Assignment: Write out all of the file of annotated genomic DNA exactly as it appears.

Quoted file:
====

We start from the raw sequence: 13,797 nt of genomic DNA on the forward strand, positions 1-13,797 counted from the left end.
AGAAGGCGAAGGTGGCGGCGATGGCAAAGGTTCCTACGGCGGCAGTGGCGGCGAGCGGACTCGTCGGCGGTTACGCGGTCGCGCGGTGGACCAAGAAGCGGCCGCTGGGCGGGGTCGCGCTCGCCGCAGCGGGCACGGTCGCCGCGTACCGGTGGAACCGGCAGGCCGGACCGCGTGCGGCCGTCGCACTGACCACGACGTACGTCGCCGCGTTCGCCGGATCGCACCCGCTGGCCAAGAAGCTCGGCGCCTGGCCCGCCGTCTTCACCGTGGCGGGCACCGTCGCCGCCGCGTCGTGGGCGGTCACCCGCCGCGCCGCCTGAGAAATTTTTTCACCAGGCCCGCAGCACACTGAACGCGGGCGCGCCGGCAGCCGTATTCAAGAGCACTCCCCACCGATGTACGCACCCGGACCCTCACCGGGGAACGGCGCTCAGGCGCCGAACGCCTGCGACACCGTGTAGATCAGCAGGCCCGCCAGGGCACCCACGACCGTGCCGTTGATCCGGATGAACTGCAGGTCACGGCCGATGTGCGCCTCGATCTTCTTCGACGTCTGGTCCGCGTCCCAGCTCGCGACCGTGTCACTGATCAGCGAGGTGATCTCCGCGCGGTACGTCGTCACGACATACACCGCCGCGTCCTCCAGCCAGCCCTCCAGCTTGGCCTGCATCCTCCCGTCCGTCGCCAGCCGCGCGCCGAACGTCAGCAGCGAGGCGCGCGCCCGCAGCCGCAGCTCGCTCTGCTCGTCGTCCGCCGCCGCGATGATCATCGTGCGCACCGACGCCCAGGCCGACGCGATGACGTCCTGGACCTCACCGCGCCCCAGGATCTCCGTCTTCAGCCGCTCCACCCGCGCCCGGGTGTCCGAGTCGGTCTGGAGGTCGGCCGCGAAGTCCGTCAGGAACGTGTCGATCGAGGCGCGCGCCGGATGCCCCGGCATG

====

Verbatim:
We start from the raw sequence: 13,797 nt of genomic DNA on the forward strand, positions 1-13,797 counted from the left end.
AGAAGGCGAAGGTGGCGGCGATGGCAAAGGTTCCTACGGCGGCAGTGGCGGCGAGCGGACTCGTCGGCGGTTACGCGGTCGCGCGGTGGACCAAGAAGCGGCCGCTGGGCGGGGTCGCGCTCGCCGCAGCGGGCACGGTCGCCGCGTACCGGTGGAACCGGCAGGCCGGACCGCGTGCGGCCGTCGCACTGACCACGACGTACGTCGCCGCGTTCGCCGGATCGCACCCGCTGGCCAAGAAGCTCGGCGCCTGGCCCGCCGTCTTCACCGTGGCGGGCACCGTCGCCGCCGCGTCGTGGGCGGTCACCCGCCGCGCCGCCTGAGAAATTTTTTCACCAGGCCCGCAGCACACTGAACGCGGGCGCGCCGGCAGCCGTATTCAAGAGCACTCCCCACCGATGTACGCACCCGGACCCTCACCGGGGAACGGCGCTCAGGCGCCGAACGCCTGCGACACCGTGTAGATCAGCAGGCCCGCCAGGGCACCCACGACCGTGCCGTTGATCCGGATGAACTGCAGGTCACGGCCGATGTGCGCCTCGATCTTCTTCGACGTCTGGTCCGCGTCCCAGCTCGCGACCGTGTCACTGATCAGCGAGGTGATCTCCGCGCGGTACGTCGTCACGACATACACCGCCGCGTCCTCCAGCCAGCCCTCCAGCTTGGCCTGCATCCTCCCGTCCGTCGCCAGCCGCGCGCCGAACGTCAGCAGCGAGGCGCGCGCCCGCAGCCGCAGCTCGCTCTGCTCGTCGTCCGCCGCCGCGATGATCATCGTGCGCACCGACGCCCAGGCCGACGCGATGACGTCCTGGACCTCACCGCGCCCCAGGATCTCCGTCTTCAGCCGCTCCACCCGCGCCCGGGTGTCCGAGTCGGTCTGGAGGTCGGCCGCGAAGTCCGTCAGGAACGTGTCGATCGAGGCGCGCGCCGGATGCCCCGGCATG